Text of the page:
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Helmets, gloves, and sticks litter the ice after being discarded by the winning team during their end-of-game celebrations.Peter Power/The Globe and Mail

Children who suffer a concussion need more rest time than adults, perhaps as much as 30 days of no physical activity, no television viewing or electronic gaming, according to a new report.

Ontario medical officials saw 2,000 patients and reviewed 4,000 academic papers to produce new guidelines to recognize and treat concussions in children aged 5 to 18 that are sure to surprise some parents, players, teachers and coaches:

  • Symptoms in children and youth can be far more persistent – of the patients examined, 30 per cent had symptoms, such as headaches, that persisted for more than a month.
  • Children who suffer a concussion need more time to recover than adults, who are usually instructed to rest for seven to 10 days.
  • Along with physical symptoms such as loss of consciousness, lack of balance, headache and neck pain, the guidelines warn of emotional symptoms including irritability, sadness, anxiety and nervousness.
  • A young person’s memory should also be tested (with questions about the game or previous games played).

The guidelines were released Wednesday to help parents better recognize concussion symptoms, and to provide health-care workers with "evidence-based recommendations" to recognize and treat them.

The guidelines state that if a player has even one concussion-related condition – whether an obvious physical symptom such as vomiting, an emotional indicator or a failed memory test – he or she has to be immediately removed from play.

Researchers discovered that wasn't always the case, and that there were still "a large number of providers who were not providing the latest advice regarding cognitive rest."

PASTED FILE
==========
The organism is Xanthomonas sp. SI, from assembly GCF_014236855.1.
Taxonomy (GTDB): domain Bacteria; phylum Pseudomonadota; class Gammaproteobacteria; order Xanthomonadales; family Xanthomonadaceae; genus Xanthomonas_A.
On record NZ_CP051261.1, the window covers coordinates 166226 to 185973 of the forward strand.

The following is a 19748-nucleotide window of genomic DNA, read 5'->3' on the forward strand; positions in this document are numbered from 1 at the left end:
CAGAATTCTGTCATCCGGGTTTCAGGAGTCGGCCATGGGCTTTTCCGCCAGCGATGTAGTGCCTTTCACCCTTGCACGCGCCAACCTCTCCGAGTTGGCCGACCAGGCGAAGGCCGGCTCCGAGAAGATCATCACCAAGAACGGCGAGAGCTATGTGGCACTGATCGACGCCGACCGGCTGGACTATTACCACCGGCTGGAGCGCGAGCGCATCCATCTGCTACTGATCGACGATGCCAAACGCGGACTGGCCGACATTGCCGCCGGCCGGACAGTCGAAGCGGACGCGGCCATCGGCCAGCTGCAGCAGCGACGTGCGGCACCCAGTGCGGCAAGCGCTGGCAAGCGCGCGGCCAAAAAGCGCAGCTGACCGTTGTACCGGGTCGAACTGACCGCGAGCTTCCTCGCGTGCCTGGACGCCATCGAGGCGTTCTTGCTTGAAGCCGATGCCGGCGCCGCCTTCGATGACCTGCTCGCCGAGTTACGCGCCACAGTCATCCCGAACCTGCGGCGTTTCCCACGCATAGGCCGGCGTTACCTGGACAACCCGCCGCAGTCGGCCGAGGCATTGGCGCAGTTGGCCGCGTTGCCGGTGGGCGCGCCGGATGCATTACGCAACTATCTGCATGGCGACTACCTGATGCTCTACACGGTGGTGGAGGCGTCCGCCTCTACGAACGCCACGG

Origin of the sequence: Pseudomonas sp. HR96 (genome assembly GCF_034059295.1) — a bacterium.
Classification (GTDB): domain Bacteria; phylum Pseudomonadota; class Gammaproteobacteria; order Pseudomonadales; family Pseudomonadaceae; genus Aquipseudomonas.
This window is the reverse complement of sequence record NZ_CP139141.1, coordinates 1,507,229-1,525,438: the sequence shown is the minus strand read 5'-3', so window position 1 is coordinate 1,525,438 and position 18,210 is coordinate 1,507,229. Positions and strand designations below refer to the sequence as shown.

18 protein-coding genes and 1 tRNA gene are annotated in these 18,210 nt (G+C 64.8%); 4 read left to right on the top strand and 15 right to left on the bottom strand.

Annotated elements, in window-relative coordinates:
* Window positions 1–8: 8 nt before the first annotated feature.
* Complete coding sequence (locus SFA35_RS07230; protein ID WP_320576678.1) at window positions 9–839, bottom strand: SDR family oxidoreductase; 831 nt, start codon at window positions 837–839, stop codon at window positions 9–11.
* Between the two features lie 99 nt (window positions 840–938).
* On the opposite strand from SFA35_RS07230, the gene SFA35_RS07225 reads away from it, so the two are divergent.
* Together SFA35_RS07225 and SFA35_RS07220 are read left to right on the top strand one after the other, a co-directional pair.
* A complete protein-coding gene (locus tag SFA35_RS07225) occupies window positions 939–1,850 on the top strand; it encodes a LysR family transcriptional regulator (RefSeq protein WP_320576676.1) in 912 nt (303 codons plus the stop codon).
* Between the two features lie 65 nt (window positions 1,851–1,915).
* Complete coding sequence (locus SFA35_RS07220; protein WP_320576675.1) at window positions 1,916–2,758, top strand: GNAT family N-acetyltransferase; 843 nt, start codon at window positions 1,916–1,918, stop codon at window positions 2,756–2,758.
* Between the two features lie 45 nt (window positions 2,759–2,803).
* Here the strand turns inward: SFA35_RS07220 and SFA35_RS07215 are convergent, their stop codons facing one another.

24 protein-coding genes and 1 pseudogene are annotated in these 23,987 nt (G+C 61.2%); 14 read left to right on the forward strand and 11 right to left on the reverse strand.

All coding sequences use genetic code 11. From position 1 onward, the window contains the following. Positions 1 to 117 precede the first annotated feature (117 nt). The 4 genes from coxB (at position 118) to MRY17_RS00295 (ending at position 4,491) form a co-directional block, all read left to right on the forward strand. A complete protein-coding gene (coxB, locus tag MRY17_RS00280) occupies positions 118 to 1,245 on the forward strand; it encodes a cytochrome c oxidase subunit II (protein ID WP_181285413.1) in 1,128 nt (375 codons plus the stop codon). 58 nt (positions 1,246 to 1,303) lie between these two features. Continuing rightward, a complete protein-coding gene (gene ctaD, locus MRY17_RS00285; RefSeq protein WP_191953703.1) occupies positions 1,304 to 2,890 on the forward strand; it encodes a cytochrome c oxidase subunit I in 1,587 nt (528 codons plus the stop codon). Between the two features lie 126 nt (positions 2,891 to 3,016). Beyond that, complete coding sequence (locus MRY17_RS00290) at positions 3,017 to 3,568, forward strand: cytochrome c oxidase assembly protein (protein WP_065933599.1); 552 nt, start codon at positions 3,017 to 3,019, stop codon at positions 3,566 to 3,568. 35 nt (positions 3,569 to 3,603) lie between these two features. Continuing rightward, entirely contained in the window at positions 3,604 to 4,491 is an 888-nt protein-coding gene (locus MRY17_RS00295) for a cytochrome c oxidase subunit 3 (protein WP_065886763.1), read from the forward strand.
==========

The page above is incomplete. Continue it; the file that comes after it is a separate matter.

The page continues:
Dr. Roger Zemek, a scientist at the Children's Hospital of Eastern Ontario in Ottawa and lead author of the report, said, "only about one in four providers were using concussion tools to measure concussion symptoms severity and to track recovery. My hope is that this resource will lead to standardization of care of pediatric concussion across the medical community.

"The doctors are getting better at recognizing concussions, but we're still behind in how to manage return to work," said Dr. Zemek. "The tools exist but some [doctors, parents, coaches] don't know how to use them or they couldn't find them."

Dr. Zemek collaborated with the Ontario Neurotrauma Foundation and chaired a 30-member panel of medical experts – including many from across Canada and some from the U.S., including Dr. Rebekah Mannix, professor of pediatrics at the Boston Children's Hospital.

He says these are the "first comprehensive pediatric guidelines that we're aware of."

Dr. Zemek strongly believes young brains need more post-concussion rest because it is such a pivotal time in terms of growth.

"Just as children go through stages of early development – learning to walk, to speak, to read, etc. – there is a great deal of growth that occurs in the later childhood and adolescent years – social development, critical thinking skills," he said.

To better spread the word, the panel of experts prepared a pocket Concussion Recognition Tool to share the guidelines with schools, coaches, parents and others.

The document outlines how to recognize a concussion (loss of consciousness, convulsions, balance problems, headaches and so on) and what to do next (remove the player from the field of play, ask the player simple questions to check his or her memory, call for an ambulance if needed). The pediatric guidelines are available online.

Toronto lawyer David McCarthy coached minor hockey in Toronto for a decade, starting in 2002, and noticed a dramatic shift in the way people dealt with concussions.

"There wasn't a set program," Mr. McCarthy said about concussion protocol. "We didn't know how different players reacted and how they should be treated. By the end of my time coaching, it was clearly on the radar screen."

Mr. McCarthy, who played hockey at Princeton and the University of Toronto, has a son who is recovering from a concussion he suffered while playing for the Greater Toronto Hockey League's Leaside Flames.

"I applaud the efforts being done [by concussion researchers]," said Mr. McCarthy. "It's an important issue. We still don't know what the long-term effects will be."

Editor's note: A previous version of this article said incorrectly that David McCarthy's son suffered a concussion while playing for the St. Michael's Buzzers of the Ontario Junior Hockey League in Toronto. In fact, he suffered the concussion while playing for the Greater Toronto Hockey League's Leaside Flames.

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